# Electronic Warfare and Radar Systems Engineering Handbook- Alternate Two-Way Radar Equation -

In this section the same radar equation factors are grouped differently to create different constants as is used by some authors.

In the last section, we had the basic radar equation given as equation  and it is repeated as equation  in the table below.

In section 4-4, in order to maintain the concept and use of the one-way space loss coefficient, α1 , we didn't cancel like terms which was done to form equation  there. Rather, we regrouped the factors of equation . This resulted in two minus α1 terms and we defined the remaining term as Gσ, which accounted for RCS (see equation  & ). Some authors take a different approach, and instead develop an entirely new single factor α2 , which is used instead of the combination of α1 and Gσ.

If equation  is reduced to log form, (and noting that f = c/λ) it becomes:

10log Pr = 10log Pt + 10log Gt + 10log Gr - 20log (fR2) + 10log σ + 10log (c2/(4π)3)      

We now call the last three terms on the right minus α2 and use it as a single term instead of the two terms α1 and Gσ. The concept of dealing with one variable factor may be easier although we still need to know the range, frequency and radar cross section to evaluate α2. Additionally, we can no longer use a nomograph like we did in computing α1 and visualize a two-way space loss consisting of two times the one-way space loss, since there are now 3 variables vs two.

Equation  reduces to: 10log Pr = 10log Pt + 10log Gt + 10log Gr - "2 (in dB)      

Where α2 = 20log (f1R2) - 10log σ + K3 and where f1 is the MHz or GHz value of frequency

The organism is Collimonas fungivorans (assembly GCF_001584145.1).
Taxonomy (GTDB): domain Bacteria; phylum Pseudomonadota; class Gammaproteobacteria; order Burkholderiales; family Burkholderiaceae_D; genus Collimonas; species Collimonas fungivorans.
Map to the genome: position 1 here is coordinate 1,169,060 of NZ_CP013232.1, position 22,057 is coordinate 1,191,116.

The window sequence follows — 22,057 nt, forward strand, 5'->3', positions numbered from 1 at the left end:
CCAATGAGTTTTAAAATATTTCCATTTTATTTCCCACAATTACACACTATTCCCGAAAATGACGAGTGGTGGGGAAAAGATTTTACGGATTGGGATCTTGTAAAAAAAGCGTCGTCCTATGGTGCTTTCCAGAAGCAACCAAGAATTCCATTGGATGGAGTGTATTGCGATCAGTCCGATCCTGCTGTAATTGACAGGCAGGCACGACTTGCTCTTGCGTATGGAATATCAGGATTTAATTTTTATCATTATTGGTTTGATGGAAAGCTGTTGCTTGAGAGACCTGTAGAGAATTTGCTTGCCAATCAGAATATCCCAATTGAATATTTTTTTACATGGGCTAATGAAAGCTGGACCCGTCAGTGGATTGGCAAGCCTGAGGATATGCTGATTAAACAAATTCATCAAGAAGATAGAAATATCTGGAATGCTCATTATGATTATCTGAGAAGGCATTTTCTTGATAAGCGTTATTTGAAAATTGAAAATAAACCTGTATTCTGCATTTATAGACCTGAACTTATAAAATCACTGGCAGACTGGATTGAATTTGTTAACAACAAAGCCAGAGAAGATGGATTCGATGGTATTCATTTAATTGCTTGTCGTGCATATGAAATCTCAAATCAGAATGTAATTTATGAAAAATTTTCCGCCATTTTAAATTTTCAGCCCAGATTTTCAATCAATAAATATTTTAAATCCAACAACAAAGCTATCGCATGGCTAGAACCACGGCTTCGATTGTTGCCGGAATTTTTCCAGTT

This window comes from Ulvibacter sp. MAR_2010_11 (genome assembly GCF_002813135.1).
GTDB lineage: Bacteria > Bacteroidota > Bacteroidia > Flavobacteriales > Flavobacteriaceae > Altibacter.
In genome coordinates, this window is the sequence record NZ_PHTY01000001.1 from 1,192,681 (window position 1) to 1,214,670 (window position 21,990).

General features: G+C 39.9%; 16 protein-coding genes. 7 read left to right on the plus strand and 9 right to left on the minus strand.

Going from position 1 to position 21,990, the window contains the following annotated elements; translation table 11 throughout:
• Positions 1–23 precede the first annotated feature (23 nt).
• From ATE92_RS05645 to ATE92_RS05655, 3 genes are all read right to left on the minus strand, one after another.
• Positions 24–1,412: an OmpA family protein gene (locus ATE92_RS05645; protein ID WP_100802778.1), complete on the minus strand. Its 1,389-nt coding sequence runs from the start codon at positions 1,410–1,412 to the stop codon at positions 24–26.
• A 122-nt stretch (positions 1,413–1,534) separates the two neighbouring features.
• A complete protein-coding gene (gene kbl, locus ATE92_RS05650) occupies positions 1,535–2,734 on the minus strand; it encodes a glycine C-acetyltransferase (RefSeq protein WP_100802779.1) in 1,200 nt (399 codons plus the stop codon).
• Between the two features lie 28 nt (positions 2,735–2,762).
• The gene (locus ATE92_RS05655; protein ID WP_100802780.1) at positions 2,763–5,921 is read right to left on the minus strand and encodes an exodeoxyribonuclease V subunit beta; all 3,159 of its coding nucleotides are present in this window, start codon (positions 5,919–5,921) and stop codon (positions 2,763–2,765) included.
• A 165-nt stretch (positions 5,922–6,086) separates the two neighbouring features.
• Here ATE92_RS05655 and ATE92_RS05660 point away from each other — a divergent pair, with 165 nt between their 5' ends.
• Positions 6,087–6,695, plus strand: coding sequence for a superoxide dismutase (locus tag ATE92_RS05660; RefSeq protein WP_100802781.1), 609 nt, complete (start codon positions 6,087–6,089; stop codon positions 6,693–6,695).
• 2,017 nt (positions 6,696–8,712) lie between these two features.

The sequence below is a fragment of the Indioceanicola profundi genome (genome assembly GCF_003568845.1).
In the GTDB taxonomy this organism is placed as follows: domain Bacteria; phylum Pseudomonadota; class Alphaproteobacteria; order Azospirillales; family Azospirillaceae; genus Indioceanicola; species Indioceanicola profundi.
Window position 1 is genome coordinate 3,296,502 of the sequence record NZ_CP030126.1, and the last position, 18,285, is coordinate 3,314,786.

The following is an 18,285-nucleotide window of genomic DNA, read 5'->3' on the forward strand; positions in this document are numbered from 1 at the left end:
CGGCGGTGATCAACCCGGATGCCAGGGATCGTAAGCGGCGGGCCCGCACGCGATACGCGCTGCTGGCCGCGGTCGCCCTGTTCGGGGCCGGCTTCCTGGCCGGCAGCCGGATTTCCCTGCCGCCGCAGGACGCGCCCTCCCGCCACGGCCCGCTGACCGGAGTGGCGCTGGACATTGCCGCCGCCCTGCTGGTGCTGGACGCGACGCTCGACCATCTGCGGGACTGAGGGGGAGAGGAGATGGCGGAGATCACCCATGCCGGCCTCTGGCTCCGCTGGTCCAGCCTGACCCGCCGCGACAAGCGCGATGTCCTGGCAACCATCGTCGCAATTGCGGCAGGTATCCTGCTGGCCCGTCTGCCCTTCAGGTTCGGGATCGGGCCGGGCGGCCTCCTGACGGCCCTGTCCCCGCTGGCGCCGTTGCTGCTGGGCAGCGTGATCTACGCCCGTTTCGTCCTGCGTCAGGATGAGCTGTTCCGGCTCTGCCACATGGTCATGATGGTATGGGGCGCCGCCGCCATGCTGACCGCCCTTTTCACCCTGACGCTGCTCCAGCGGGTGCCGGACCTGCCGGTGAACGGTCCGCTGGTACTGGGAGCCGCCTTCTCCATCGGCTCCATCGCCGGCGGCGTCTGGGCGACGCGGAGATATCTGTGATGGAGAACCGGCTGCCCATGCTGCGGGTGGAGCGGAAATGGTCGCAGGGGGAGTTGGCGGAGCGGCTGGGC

and K3 = -10log (c2/(4π)3) + 20log (conversion for Hz to MHz or GHz)+ 40log (range unit conversions if not in meters) - 20log (RCS conversions for meters to feet)

The values of K3 are given in the table above.

Comparing equation  to equation  in Section 4-4, it can be seen that α2 = 2α1 - Gσ.    About RF Cafe Copyright: 1996 - 2024Webmaster:    Kirt Blattenberger,    BSEE - KB3UON RF Cafe began life in 1996 as "RF Tools" in an AOL screen name web space totaling 2 MB. Its primary purpose was to provide me with ready access to commonly needed formulas and reference material while performing my work as an RF system and circuit design engineer. The World Wide Web (Internet) was largely an unknown entity at the time and bandwidth was a scarce commodity. Dial-up modems blazed along at 14.4 kbps while typing up your telephone line, and a nice lady's voice announced "You've Got Mail" when a new message arrived... All trademarks, copyrights, patents, and other rights of ownership to images and text used on the RF Cafe website are hereby acknowledged. My Hobby Website:  AirplanesAndRockets.com Please Support RF Cafe by purchasing my  ridiculously low−priced products, all of which I created. These Are Available for Free